Chatham Albatross (Diomedea eremita)


A member of the "Shy Albatross" species complex and formerly lumped with White-capped Albatross, Salvin's Albatross and Shy Albatross. This taxonomy may be subject to revision but is adopted here largely to highlight the specific problems faced by the different breeding populations and focus attention on their at-sea identification.



Slightly smaller than Shy and Salvin's Albatrosses with proportionally shorter bill. Adults readily identified by solid gray hood and solid 'banana-yellow' bill. The hood is darker than that of White-capped and Salvin's Albatrosses, and contrasts sharply with the white chest and underparts. Underwing pattern very similar to Salvin's Albatross. Adults differ from Shy and Salvin's in having a uniform dark-gray hood that is not obviously white-capped.


Where and When

Found mainly in seas around Chatham Island group (E of Christchurch, New Zealand) but ranges to the eastern and southern coasts of New Zeland and into the central South Pacific. Breeding is restricted to the 'Pyramid Rock' in the Chatham Islands. The nests are built on rocky ledges and the steep slopes of this tiny but spectacular island. An estimated 1,200-1,500 chicks fledge each year and between 1993 and 1995 some 2,100 were banded. The breeding population estimated at 3,200 to 4,200 pairs (aerial survey in the 1970s) but land-based counts in 1999/2000 logged 5,333 occupied nests. With the addition of non-breeding birds, the total world population may be in the order of 18,000 to 20,000 pairs (reviewed in Gales, 1998).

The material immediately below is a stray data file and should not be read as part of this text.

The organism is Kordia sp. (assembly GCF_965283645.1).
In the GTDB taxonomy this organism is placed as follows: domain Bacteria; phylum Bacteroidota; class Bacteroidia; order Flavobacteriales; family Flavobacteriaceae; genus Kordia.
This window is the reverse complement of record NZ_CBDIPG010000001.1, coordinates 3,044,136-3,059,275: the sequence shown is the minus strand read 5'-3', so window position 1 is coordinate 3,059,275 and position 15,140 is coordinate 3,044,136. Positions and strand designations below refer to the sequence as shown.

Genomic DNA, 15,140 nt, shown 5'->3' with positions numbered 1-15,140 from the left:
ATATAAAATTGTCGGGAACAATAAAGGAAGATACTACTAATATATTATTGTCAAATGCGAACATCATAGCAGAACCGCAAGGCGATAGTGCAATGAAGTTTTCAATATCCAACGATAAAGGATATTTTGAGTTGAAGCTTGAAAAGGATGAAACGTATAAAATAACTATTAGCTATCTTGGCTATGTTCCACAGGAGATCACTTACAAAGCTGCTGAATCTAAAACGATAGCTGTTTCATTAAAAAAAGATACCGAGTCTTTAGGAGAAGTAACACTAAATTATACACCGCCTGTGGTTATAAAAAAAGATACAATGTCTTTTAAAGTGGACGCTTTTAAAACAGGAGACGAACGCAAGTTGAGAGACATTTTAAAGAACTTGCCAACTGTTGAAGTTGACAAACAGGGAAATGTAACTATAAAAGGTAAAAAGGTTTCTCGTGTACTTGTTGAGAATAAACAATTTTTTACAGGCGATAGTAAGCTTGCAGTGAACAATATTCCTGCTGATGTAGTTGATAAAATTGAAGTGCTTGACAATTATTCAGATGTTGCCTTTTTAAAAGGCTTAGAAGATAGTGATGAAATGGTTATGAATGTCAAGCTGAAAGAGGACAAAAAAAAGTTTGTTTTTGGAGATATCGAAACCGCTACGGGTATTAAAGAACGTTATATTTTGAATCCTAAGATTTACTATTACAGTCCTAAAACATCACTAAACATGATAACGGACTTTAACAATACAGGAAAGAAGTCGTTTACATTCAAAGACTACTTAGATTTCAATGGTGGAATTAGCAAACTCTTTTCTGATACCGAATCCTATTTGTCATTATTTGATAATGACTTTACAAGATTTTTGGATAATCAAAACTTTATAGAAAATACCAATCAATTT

The Pyramid Rock presents an amazing sight as it looms on the southeastern approach to the Chatham Islands. Chatham Albatross cover the upper slopes and ledges. There is a large cave on the south side of the islet. Photo copyright of Angus Wilson.

On the basis of satellite tracking and other observations, it appears that most Chatham Albatross disperse across the south Pacific Ocean west to Tasmania and east to the Humbolt Current off Chile and Peru. During April to July birds can be found in Peruvian coastal waters north to 68 degrees. Chatham Albatross are also a rare vagrant to SE Australia and at least one has reached South Africa (Ryan 2002). During the 1980's two Chatham Albatrosses were regular visitors to Albatross Island in the Bass Strait between Tasmania and mainland Australia (Tickell 2000).

Chatham Albatross is listed as Critically endangered by the IUCP. This species is confined to an extremely small area when breeding and risks include habitat loss, destruction of local environment (eg. oil spill) and disease. The vegetation and soil on Pyramid Rock is subject to periodic damage from storms and this affects the stability of the nests. The Pyramid is privately-owned and some chick harvesting may occur.


Gales R. (1998) Albatross populations: status and threats. In 'Albatross Biology and Conservation'. (Eds. Robertson, G. and Gales, R.) Chp 3, p 20-45. Surrey Beatty and Sons Ltd.

Ryan, P.G. 2002. Chatham Albatross Thalassarche eremita: new to Africa. Bulletin of the African Bird Club. 9(1):43-44.

Tickell, W. L. N. (2000) Albatrosses. Yale University Press.

Copyright © 2002 All rights reserved. Angus Wilson
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